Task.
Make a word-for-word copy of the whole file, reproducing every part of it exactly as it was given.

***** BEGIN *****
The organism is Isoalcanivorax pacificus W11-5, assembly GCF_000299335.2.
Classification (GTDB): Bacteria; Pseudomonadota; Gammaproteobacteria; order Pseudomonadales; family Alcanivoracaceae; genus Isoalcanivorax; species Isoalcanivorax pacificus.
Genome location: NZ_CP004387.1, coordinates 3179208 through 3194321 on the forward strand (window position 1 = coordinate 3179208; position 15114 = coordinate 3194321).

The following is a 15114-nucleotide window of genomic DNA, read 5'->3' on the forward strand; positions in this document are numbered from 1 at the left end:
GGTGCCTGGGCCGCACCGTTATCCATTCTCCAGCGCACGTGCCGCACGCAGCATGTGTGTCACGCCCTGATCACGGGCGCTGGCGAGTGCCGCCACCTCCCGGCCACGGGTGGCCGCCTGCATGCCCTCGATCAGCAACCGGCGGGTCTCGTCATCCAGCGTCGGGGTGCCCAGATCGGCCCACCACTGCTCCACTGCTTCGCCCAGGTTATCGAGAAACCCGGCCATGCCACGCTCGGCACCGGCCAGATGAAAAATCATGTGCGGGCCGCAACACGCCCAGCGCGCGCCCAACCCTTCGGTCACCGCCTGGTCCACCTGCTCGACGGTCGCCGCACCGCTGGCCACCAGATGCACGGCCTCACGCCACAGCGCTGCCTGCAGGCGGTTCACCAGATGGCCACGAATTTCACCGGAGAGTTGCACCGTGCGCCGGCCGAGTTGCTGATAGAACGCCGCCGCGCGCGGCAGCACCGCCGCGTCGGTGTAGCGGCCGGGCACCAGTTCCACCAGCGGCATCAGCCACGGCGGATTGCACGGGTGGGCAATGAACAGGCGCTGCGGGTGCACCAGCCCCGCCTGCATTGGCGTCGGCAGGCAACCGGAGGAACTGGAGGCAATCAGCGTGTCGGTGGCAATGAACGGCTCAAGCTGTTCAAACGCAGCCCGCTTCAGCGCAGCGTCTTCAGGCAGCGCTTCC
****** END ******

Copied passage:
The organism is Isoalcanivorax pacificus W11-5, assembly GCF_000299335.2.
Classification (GTDB): Bacteria; Pseudomonadota; Gammaproteobacteria; order Pseudomonadales; family Alcanivoracaceae; genus Isoalcanivorax; species Isoalcanivorax pacificus.
Genome location: NZ_CP004387.1, coordinates 3179208 through 3194321 on the forward strand (window position 1 = coordinate 3179208; position 15114 = coordinate 3194321).

The following is a 15114-nucleotide window of genomic DNA, read 5'->3' on the forward strand; positions in this document are numbered from 1 at the left end:
GGTGCCTGGGCCGCACCGTTATCCATTCTCCAGCGCACGTGCCGCACGCAGCATGTGTGTCACGCCCTGATCACGGGCGCTGGCGAGTGCCGCCACCTCCCGGCCACGGGTGGCCGCCTGCATGCCCTCGATCAGCAACCGGCGGGTCTCGTCATCCAGCGTCGGGGTGCCCAGATCGGCCCACCACTGCTCCACTGCTTCGCCCAGGTTATCGAGAAACCCGGCCATGCCACGCTCGGCACCGGCCAGATGAAAAATCATGTGCGGGCCGCAACACGCCCAGCGCGCGCCCAACCCTTCGGTCACCGCCTGGTCCACCTGCTCGACGGTCGCCGCACCGCTGGCCACCAGATGCACGGCCTCACGCCACAGCGCTGCCTGCAGGCGGTTCACCAGATGGCCACGAATTTCACCGGAGAGTTGCACCGTGCGCCGGCCGAGTTGCTGATAGAACGCCGCCGCGCGCGGCAGCACCGCCGCGTCGGTGTAGCGGCCGGGCACCAGTTCCACCAGCGGCATCAGCCACGGCGGATTGCACGGGTGGGCAATGAACAGGCGCTGCGGGTGCACCAGCCCCGCCTGCATTGGCGTCGGCAGGCAACCGGAGGAACTGGAGGCAATCAGCGTGTCGGTGGCAATGAACGGCTCAAGCTGTTCAAACGCAGCCCGCTTCAGCGCAGCGTCTTCAGGCAGCGCTTCC